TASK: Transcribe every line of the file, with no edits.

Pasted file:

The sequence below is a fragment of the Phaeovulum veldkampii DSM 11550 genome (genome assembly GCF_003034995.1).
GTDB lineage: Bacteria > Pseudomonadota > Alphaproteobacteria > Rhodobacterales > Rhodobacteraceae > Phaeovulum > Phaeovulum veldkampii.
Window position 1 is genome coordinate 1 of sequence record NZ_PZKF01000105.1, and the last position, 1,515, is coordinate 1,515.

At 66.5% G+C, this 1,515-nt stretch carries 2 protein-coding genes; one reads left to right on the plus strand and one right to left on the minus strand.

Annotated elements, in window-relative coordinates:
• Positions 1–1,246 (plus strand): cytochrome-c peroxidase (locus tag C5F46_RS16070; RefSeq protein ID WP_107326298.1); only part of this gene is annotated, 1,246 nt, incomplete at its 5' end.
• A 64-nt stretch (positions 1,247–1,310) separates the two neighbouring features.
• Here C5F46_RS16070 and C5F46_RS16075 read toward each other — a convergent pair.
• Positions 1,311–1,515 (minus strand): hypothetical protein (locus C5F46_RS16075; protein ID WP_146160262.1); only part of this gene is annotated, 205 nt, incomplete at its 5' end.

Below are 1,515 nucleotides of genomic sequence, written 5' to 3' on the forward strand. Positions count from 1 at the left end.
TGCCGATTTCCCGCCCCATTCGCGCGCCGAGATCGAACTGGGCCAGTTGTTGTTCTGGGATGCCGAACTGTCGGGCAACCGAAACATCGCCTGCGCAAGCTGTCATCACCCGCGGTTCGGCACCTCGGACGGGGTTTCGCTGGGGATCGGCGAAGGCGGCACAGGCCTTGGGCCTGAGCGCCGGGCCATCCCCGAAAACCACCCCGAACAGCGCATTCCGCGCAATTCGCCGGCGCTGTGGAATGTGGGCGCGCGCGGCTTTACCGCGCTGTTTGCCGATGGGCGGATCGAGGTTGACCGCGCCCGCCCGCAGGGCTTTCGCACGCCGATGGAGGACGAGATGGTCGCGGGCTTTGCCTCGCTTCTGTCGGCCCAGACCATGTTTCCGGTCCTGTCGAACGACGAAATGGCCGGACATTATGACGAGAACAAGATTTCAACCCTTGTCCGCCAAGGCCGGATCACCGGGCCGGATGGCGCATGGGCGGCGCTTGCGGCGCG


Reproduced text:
The sequence below is a fragment of the Phaeovulum veldkampii DSM 11550 genome (genome assembly GCF_003034995.1).
GTDB lineage: Bacteria > Pseudomonadota > Alphaproteobacteria > Rhodobacterales > Rhodobacteraceae > Phaeovulum > Phaeovulum veldkampii.
Window position 1 is genome coordinate 1 of sequence record NZ_PZKF01000105.1, and the last position, 1,515, is coordinate 1,515.

At 66.5% G+C, this 1,515-nt stretch carries 2 protein-coding genes; one reads left to right on the plus strand and one right to left on the minus strand.

Annotated elements, in window-relative coordinates:
• Positions 1–1,246 (plus strand): cytochrome-c peroxidase (locus tag C5F46_RS16070; RefSeq protein ID WP_107326298.1); only part of this gene is annotated, 1,246 nt, incomplete at its 5' end.
• A 64-nt stretch (positions 1,247–1,310) separates the two neighbouring features.
• Here C5F46_RS16070 and C5F46_RS16075 read toward each other — a convergent pair.
• Positions 1,311–1,515 (minus strand): hypothetical protein (locus C5F46_RS16075; protein ID WP_146160262.1); only part of this gene is annotated, 205 nt, incomplete at its 5' end.

Below are 1,515 nucleotides of genomic sequence, written 5' to 3' on the forward strand. Positions count from 1 at the left end.
TGCCGATTTCCCGCCCCATTCGCGCGCCGAGATCGAACTGGGCCAGTTGTTGTTCTGGGATGCCGAACTGTCGGGCAACCGAAACATCGCCTGCGCAAGCTGTCATCACCCGCGGTTCGGCACCTCGGACGGGGTTTCGCTGGGGATCGGCGAAGGCGGCACAGGCCTTGGGCCTGAGCGCCGGGCCATCCCCGAAAACCACCCCGAACAGCGCATTCCGCGCAATTCGCCGGCGCTGTGGAATGTGGGCGCGCGCGGCTTTACCGCGCTGTTTGCCGATGGGCGGATCGAGGTTGACCGCGCCCGCCCGCAGGGCTTTCGCACGCCGATGGAGGACGAGATGGTCGCGGGCTTTGCCTCGCTTCTGTCGGCCCAGACCATGTTTCCGGTCCTGTCGAACGACGAAATGGCCGGACATTATGACGAGAACAAGATTTCAACCCTTGTCCGCCAAGGCCGGATCACCGGGCCGGATGGCGCATGGGCGGCGCTTGCGGCGCG